Culture At Large

Time worship

Johnathan Kana

I recently came across a letter I wrote to my wife as I was beginning my five-year prison sentence. There in my tiny little cell at the county jail, awaiting the terrifying uncertainties of the years ahead, I was learning just what old convicts mean when they say, "Do your time. Don't let your time do you." Here's an excerpt:

My mind just won't quiet down. I keep pacing the room, laying down, getting up again. I tried sleeping some more, but sleep just won't come. I know in my mind that it will get better once I've been "broken" and have adjusted to the passage of time in prison. It's just so hard sitting here minute by minute reliving the happiness of the past several months with you. I have to learn to force those thoughts from my head because they only drag things out. I have to keep thinking in terms of weeks or months - stop measuring time by hours and days. One year is so small in the big picture, but it seems so unbearably massive when I think of 365 more days passing like this last one has.

That was written when I still imagined I would make parole on my first review, which I estimated would be no more than a year later. I would probably have had a clinical panic attack had I realized how impossibly naive that speculation was. When I finally did make parole, 25 months later, I would be departing from a unit where some of my companions had been locked up longer than I had been alive. It all made me reflect on what a precious gift our time really is.

Those of us living in today's e-world of instantaneous text messaging and Facebook updates measure time in terms of seconds and minutes, not days and weeks. We speak of the postal service as "snail mail" and consider a headline "old news" after 24 hours. The ability to multitask has supplanted patience as a social virtue. We are hopelessly addicted to our busy schedules and generally intolerant of anything that delays gratification.
In such an environment, time is no longer a resource for savoring the good gifts of God. It is instead a tool for endlessly pursuing worldly preoccupations. Time flies, but not because we are really enjoying ourselves so much as we are running out of opportunities to get and do more of the things we think will make us happy. Then we inevitably wake up one morning lamenting the years of our lives squandered on this idolatrous busy-ness. Surely, we think, our time was meant for something more than this.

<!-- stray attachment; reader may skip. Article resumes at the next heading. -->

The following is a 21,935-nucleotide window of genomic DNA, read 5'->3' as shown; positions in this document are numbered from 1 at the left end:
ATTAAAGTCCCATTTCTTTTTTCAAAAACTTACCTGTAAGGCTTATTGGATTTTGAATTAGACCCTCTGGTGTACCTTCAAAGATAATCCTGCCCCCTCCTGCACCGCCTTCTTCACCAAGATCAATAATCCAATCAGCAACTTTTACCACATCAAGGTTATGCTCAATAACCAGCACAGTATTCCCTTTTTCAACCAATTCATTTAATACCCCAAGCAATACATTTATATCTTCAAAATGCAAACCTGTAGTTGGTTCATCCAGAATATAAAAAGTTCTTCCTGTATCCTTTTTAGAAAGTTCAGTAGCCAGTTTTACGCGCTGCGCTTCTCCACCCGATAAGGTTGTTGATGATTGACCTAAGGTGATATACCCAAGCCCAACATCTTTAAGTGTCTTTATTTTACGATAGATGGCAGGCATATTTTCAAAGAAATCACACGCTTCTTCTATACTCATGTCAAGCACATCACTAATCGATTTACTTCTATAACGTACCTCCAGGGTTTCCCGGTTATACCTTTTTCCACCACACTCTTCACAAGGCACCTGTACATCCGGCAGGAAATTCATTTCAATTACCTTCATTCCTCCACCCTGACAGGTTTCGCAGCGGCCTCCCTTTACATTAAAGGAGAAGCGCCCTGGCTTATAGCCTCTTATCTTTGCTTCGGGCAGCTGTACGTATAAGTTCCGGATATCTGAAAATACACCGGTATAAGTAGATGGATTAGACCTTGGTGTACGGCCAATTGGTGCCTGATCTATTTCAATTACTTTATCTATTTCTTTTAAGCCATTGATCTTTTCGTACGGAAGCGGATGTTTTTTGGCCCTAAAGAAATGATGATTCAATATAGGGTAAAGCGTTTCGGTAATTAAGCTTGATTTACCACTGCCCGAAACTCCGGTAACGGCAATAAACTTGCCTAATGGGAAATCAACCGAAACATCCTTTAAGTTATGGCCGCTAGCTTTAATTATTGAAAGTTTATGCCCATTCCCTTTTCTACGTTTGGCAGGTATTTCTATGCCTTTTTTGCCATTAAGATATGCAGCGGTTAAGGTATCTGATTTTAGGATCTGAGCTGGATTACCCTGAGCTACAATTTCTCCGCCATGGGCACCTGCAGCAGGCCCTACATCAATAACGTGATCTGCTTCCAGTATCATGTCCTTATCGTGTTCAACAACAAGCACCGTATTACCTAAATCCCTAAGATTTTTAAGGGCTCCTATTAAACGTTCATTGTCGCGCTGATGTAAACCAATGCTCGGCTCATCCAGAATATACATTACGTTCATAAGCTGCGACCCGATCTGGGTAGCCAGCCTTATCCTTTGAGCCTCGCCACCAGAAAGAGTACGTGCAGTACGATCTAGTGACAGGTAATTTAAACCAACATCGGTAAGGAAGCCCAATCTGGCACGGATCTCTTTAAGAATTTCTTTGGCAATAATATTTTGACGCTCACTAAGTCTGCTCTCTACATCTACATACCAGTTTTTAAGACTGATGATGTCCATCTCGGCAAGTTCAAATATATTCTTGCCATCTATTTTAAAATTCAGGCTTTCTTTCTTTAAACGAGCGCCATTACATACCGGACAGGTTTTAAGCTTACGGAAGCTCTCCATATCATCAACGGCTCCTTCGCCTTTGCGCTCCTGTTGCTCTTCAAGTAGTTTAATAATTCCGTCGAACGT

Prisoners have a rather different perspective on their time.  There is a dull monotony to the prisoner's lifestyle, no matter how he or she manages to occupy the time. When so few meaningful things are going on around you and when the dismal scenery remains unrelentingly identical day in and day out, you stop counting days and begin measuring time by weeks and months - and sometimes even these run together after a number of years.

When time is a good thing for us, we idolize it. When it is a bad thing for us, we "kill" it. But neither extreme reflects God's intention for our time. Pondering the swiftness with which our human lifespans pass, the psalmist prays, " Teach us to number our days aright, that we may gain a heart of wisdom." I think we are generally good at numbering our days, but I suspect few of us number them "aright." Placing ourselves at the center of the universal timeline, we seize our share of that infinite progression of moments as though it were a perishable personal belonging.

I believe the Bible summons us neither to idolize time (as though it were the ultimate force in control of our lives) nor to "kill" time (as though time was created merely to serve us). The busy American futilely trying to cram too much into a finite schedule and the lonely prisoner trying desperately to numb the passage of time are more alike than it might seem: both are self-oriented, failing to perceive how God summons them to redeem the time allotted to them.

What might it mean to "redeem" our time? The word has the sense of buying something back, of paying some price to liberate it from bondage or oppression. Inasmuch as our sinful natures desire that we use time for selfish pursuits (or that we forfeit the use of time altogether through laziness and despair), those precious moments are not serving their Creator as they ought. Redeeming time means foregoing selfishness in order to appreciate how God's desires might be advanced through our judicious use of whatever time we are given. The price paid is our natural desire; the prize won is God's will accomplished through us.
This piece originally ran in the December 2010 issue of Perspectives. Johnathan Kana earned his bachelor of music at Southwestern University and completed advanced degrees in Biblical studies through Liberty Bible College and Seminary. He is currently compiling a comprehensive study Bible for Christian inmates.
Image courtesy of Renjith Krishnan.

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